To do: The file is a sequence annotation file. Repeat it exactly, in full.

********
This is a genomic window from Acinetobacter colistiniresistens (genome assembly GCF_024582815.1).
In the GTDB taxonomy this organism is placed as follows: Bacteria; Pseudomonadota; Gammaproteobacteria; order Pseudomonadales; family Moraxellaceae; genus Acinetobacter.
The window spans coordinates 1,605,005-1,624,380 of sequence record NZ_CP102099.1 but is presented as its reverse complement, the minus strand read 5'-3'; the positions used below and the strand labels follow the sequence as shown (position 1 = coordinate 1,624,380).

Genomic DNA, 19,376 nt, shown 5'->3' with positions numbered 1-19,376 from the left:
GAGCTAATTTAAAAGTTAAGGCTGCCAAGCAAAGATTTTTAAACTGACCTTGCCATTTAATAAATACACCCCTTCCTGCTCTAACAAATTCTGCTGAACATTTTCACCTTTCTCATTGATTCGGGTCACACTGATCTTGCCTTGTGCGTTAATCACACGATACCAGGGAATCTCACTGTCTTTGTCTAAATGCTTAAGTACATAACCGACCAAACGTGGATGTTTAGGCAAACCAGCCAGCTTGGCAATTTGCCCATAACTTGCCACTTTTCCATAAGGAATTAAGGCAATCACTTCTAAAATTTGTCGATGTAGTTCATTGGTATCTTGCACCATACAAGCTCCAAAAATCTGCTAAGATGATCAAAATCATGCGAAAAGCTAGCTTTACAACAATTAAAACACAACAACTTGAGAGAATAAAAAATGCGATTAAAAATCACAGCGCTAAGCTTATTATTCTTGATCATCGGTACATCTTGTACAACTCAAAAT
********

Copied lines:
This is a genomic window from Acinetobacter colistiniresistens (genome assembly GCF_024582815.1).
In the GTDB taxonomy this organism is placed as follows: Bacteria; Pseudomonadota; Gammaproteobacteria; order Pseudomonadales; family Moraxellaceae; genus Acinetobacter.
The window spans coordinates 1,605,005-1,624,380 of sequence record NZ_CP102099.1 but is presented as its reverse complement, the minus strand read 5'-3'; the positions used below and the strand labels follow the sequence as shown (position 1 = coordinate 1,624,380).

Genomic DNA, 19,376 nt, shown 5'->3' with positions numbered 1-19,376 from the left:
GAGCTAATTTAAAAGTTAAGGCTGCCAAGCAAAGATTTTTAAACTGACCTTGCCATTTAATAAATACACCCCTTCCTGCTCTAACAAATTCTGCTGAACATTTTCACCTTTCTCATTGATTCGGGTCACACTGATCTTGCCTTGTGCGTTAATCACACGATACCAGGGAATCTCACTGTCTTTGTCTAAATGCTTAAGTACATAACCGACCAAACGTGGATGTTTAGGCAAACCAGCCAGCTTGGCAATTTGCCCATAACTTGCCACTTTTCCATAAGGAATTAAGGCAATCACTTCTAAAATTTGTCGATGTAGTTCATTGGTATCTTGCACCATACAAGCTCCAAAAATCTGCTAAGATGATCAAAATCATGCGAAAAGCTAGCTTTACAACAATTAAAACACAACAACTTGAGAGAATAAAAAATGCGATTAAAAATCACAGCGCTAAGCTTATTATTCTTGATCATCGGTACATCTTGTACAACTCAAAAT